In studies of cord blood engraftment in bone marrow, experience suggest that as many as 4:6 match it's will nevertheless engraftment. If one has less than 4:6 HLA match, the cells are likely to be rejected. The spinal cord is also more protected from the body's immune system than the blood and we expect longer survival of partially matched cells.


  4. #24
    Wise, would this apply to chronics? Sounda that no matter the chater, your program is progressing diligentl. thanks for your efforts and your championing of this forum.

    keeping on

  5. #25
    Dr.Wise,thank you for clarification,not that I thoroughly satisfied with it but nevetheless rather pleased.And it would be nice to see some positive outcomes in less than 10 years term.Thanks once more.

  6. #26
    Dr.Wise,are there news from your lab? It would be very appreciated in these snowy and windy days if a luminary in science throw some laboratory-grounded beams into the ray-fire of hope.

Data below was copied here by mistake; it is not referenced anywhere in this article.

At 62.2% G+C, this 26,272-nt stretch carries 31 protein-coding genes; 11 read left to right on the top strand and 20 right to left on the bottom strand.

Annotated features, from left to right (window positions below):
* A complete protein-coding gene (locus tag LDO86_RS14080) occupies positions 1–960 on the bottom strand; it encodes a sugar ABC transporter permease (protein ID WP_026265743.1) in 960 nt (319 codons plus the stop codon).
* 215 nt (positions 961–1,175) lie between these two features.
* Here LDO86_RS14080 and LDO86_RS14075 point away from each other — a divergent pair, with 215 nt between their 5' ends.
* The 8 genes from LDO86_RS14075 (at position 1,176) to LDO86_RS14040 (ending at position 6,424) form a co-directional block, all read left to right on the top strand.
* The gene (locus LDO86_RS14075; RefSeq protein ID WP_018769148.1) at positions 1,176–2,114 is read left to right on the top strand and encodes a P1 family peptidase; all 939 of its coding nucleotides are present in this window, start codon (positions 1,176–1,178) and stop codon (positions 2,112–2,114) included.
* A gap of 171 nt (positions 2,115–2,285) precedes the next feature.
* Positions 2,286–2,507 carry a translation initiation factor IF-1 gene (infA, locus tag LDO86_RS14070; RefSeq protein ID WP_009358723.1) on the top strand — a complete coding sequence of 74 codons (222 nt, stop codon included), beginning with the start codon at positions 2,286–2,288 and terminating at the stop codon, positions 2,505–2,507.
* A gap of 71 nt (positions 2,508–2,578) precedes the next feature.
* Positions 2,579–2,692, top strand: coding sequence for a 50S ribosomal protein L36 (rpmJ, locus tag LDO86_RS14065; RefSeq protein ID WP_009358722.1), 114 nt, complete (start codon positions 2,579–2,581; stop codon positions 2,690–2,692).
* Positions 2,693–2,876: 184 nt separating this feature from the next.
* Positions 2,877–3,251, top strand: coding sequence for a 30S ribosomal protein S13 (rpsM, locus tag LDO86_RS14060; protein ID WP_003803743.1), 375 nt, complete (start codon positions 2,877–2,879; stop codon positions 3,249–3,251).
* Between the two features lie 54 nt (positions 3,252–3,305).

7. #27
    Wise, as ususal nice expanation. What ever, as you know, we are greatly waiting for favorable results from your therapies in Hong Kong. Can you tell us how the approval process is going in the states for your USA trials. This could be a big year, a magnificent year for thousans upon thosuands. Good luck for all your endeavours.

    keeping on

  8. #28
    Keeping on,

    As you know, it is Spring Festival (New Year's) in China. It is like Christmas, New Year, and Easter holidays all rolled into one. Everything is closed, as well as our clinical trial, for the coming week. Our next case is scheduled for the 21st of February.

    We were hoping to have some of the data from the Hong Kong trial to support our application for the phase 2 trial in Brackenridge in the U.S. Fundraising is also going slower than we had hoped. We are still aiming to get the phase 3 trial started in the United States by early 2012.